Hollie Rogers releases Criminal Heart on September 9th. I don’t look at the either singles or album charts much nowadays but if I say this album has both individual songs and a ‘whole album’ feel that mean it wouldn’t be out of place in either, it lets you know several things:
- Rogers has a cracking voice
- She writes cracking songs
- The production and playing are silkily good (Masterlink Studios and its house band)
- Criminal Heart is a tad more mainstream than many albums reviewed on folking.com
Add to the list that this is Rogers’ fourth album/EP, has been five years in the making and that the PR material comes with supportive comments from Suzanne Vega, Nick Mason and Ralph McTell – and you know that this is something special.
Dues have been paid, life lived, skills learned and Criminal Heart is the culmination.
You get a feel for Rogers’ folk roots (she describes her influences as Joni Mitchell and Joan Armatrading) on the early single, ‘The Coast Road’, below, and the delicacy of lines like:
“Baby I’ve been waiting for you
This is bad timing I know but it’s true
And I think I could love you
That’s dangerous too
If you hold me like you do
But it’s new
Sing me the songs you wrote when you were young
Thought I knew all the chords but you showed me that one
So I’ll throw it in here even though it sounds wrong”
as an image of the relationship building.
Equally you can get a sense from the title track or, say, ‘Love’ of Rogers’ song writing and vocal intonation being influenced by later generations of artists, perhaps the Spice Girls she references growing up to, but there are also more recent influences. But the album builds: ‘Love and Distance’ or ‘Sinner’, say, are more soulful; ‘One Last Time’, will be one of the better love songs you hear in 2022.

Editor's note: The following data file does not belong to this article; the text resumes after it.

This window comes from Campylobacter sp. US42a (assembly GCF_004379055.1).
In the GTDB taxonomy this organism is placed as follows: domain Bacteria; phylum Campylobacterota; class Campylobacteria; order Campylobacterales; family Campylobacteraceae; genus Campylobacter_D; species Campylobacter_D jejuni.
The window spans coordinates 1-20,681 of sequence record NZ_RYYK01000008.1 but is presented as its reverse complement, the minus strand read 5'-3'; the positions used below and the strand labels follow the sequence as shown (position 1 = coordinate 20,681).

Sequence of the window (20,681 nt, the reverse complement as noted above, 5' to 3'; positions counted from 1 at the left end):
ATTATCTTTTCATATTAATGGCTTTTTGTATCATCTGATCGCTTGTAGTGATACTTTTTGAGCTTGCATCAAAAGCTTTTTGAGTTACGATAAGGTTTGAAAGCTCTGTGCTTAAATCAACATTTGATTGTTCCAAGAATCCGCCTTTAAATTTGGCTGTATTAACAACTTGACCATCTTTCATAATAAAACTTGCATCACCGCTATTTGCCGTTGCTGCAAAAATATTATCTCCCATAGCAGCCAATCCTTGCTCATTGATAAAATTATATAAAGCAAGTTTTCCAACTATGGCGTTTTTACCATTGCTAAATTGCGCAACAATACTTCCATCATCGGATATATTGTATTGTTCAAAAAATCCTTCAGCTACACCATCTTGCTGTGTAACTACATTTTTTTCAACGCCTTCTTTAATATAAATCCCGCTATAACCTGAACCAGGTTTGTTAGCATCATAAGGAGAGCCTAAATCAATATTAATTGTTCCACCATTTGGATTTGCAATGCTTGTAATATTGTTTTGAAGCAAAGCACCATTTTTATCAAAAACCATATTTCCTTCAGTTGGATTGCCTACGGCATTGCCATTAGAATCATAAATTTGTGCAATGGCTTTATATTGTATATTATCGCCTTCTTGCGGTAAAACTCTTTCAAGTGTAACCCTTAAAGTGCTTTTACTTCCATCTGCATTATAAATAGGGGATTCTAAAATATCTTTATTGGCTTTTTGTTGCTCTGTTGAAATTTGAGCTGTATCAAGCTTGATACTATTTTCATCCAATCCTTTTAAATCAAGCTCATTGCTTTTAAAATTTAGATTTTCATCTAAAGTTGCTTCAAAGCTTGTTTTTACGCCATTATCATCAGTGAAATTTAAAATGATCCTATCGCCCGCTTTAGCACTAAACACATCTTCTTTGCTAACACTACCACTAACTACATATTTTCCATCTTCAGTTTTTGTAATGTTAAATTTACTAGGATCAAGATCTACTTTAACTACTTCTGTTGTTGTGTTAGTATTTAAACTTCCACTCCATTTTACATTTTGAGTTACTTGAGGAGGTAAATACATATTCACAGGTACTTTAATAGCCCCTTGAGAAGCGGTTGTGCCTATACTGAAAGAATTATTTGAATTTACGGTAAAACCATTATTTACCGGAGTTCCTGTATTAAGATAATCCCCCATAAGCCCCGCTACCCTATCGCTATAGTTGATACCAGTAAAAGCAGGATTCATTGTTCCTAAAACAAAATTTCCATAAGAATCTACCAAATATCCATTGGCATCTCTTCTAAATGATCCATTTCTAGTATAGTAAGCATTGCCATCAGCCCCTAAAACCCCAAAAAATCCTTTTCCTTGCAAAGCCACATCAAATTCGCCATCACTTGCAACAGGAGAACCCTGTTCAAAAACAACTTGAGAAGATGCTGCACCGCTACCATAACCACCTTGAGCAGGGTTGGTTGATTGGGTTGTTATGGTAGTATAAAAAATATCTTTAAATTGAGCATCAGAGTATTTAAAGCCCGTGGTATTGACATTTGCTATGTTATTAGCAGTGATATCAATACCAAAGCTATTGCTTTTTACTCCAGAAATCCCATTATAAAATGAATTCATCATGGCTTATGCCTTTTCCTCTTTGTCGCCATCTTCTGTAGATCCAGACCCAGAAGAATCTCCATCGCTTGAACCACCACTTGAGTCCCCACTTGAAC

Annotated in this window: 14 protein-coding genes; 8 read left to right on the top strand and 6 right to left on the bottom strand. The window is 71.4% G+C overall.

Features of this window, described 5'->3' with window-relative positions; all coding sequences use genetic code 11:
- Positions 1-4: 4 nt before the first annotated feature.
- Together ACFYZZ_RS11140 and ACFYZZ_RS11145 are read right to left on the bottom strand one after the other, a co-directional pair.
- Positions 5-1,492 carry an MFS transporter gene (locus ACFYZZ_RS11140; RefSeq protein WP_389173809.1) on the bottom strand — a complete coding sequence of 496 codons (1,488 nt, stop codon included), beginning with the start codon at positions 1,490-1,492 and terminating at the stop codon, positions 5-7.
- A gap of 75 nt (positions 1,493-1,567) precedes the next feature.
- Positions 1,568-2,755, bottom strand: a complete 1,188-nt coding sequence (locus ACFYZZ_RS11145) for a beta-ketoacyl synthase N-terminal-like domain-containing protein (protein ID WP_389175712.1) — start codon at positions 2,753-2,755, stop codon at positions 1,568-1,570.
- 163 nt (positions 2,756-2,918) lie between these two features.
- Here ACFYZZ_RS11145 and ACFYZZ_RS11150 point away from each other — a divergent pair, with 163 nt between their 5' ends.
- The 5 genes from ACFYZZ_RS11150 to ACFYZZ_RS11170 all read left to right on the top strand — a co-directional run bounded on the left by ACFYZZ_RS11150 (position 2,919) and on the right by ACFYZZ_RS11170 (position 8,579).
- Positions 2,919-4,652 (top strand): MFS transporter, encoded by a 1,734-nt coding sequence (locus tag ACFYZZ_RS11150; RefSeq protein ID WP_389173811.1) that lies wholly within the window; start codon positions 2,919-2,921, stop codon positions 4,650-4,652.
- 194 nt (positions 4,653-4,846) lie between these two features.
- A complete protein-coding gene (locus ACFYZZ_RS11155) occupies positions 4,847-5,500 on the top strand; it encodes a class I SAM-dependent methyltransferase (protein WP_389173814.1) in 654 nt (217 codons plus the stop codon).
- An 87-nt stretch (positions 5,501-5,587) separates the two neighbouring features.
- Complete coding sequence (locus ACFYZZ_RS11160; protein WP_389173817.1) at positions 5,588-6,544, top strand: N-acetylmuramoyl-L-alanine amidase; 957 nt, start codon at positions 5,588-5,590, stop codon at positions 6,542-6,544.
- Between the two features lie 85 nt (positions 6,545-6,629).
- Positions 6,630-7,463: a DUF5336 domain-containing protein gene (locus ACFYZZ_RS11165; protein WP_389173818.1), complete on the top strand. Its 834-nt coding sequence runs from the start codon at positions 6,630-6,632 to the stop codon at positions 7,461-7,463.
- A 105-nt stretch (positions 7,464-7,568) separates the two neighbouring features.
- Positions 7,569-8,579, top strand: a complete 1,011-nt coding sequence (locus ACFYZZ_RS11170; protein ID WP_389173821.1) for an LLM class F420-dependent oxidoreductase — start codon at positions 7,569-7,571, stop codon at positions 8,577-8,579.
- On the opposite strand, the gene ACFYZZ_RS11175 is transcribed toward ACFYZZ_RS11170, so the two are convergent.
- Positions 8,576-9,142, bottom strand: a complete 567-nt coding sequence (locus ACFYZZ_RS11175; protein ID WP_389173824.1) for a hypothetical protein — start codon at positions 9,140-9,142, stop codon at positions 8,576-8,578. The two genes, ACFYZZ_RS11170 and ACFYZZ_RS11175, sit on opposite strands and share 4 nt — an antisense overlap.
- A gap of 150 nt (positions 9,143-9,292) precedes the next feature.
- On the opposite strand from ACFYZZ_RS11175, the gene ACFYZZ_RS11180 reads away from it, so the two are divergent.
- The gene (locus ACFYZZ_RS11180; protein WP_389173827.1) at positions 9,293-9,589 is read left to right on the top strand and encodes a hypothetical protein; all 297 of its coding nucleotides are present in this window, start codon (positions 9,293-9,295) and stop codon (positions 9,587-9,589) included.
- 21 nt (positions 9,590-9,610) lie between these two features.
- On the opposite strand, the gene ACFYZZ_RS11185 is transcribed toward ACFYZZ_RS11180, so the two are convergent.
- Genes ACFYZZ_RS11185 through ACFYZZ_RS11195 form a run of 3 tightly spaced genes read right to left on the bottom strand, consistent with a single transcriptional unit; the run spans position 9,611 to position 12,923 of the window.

Rogers’ website gives details of live performances in September and October, including a full band album launch. Should be good.
To round off: there are some lovely tracks here, but Criminal Hearts is an album, not a collection of tracks. From the song writing to the playing and production, it’s stylish and has, to use the word again, a cracking range to keep you interested for its full fifty minutes or so. To deliberately mix metaphors (and offer an image for publicity posts), it’s not hard to imagine the album taking off and opening lots of new doors.
Artist’s website: https://www.hollierogers.com
‘The Coast Road’ – official video: